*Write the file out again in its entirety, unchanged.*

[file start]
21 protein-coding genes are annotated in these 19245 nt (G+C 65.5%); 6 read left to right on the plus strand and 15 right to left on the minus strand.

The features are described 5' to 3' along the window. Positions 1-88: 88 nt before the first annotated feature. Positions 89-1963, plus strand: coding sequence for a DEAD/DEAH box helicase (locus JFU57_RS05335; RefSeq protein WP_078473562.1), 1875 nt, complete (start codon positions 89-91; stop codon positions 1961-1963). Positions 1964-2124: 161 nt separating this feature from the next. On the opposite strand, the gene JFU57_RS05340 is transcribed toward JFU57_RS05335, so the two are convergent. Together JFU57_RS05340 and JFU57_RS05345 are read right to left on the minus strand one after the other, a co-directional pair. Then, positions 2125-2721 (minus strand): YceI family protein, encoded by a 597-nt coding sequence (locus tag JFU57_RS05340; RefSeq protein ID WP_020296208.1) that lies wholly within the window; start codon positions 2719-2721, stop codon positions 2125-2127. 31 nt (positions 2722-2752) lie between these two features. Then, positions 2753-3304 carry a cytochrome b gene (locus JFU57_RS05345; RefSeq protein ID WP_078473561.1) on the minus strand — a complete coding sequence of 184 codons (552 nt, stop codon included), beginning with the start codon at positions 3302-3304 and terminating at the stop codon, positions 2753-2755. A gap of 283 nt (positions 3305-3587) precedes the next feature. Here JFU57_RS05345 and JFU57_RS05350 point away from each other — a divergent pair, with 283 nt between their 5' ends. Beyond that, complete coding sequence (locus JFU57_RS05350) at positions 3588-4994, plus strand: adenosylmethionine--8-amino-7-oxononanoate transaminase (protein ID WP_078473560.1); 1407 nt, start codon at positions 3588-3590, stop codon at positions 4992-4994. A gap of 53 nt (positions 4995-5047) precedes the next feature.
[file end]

21 protein-coding genes are annotated in these 19245 nt (G+C 65.5%); 6 read left to right on the plus strand and 15 right to left on the minus strand.

The features are described 5' to 3' along the window. Positions 1-88: 88 nt before the first annotated feature. Positions 89-1963, plus strand: coding sequence for a DEAD/DEAH box helicase (locus JFU57_RS05335; RefSeq protein WP_078473562.1), 1875 nt, complete (start codon positions 89-91; stop codon positions 1961-1963). Positions 1964-2124: 161 nt separating this feature from the next. On the opposite strand, the gene JFU57_RS05340 is transcribed toward JFU57_RS05335, so the two are convergent. Together JFU57_RS05340 and JFU57_RS05345 are read right to left on the minus strand one after the other, a co-directional pair. Then, positions 2125-2721 (minus strand): YceI family protein, encoded by a 597-nt coding sequence (locus tag JFU57_RS05340; RefSeq protein ID WP_020296208.1) that lies wholly within the window; start codon positions 2719-2721, stop codon positions 2125-2127. 31 nt (positions 2722-2752) lie between these two features. Then, positions 2753-3304 carry a cytochrome b gene (locus JFU57_RS05345; RefSeq protein ID WP_078473561.1) on the minus strand — a complete coding sequence of 184 codons (552 nt, stop codon included), beginning with the start codon at positions 3302-3304 and terminating at the stop codon, positions 2753-2755. A gap of 283 nt (positions 3305-3587) precedes the next feature. Here JFU57_RS05345 and JFU57_RS05350 point away from each other — a divergent pair, with 283 nt between their 5' ends. Beyond that, complete coding sequence (locus JFU57_RS05350) at positions 3588-4994, plus strand: adenosylmethionine--8-amino-7-oxononanoate transaminase (protein ID WP_078473560.1); 1407 nt, start codon at positions 3588-3590, stop codon at positions 4992-4994. A gap of 53 nt (positions 4995-5047) precedes the next feature.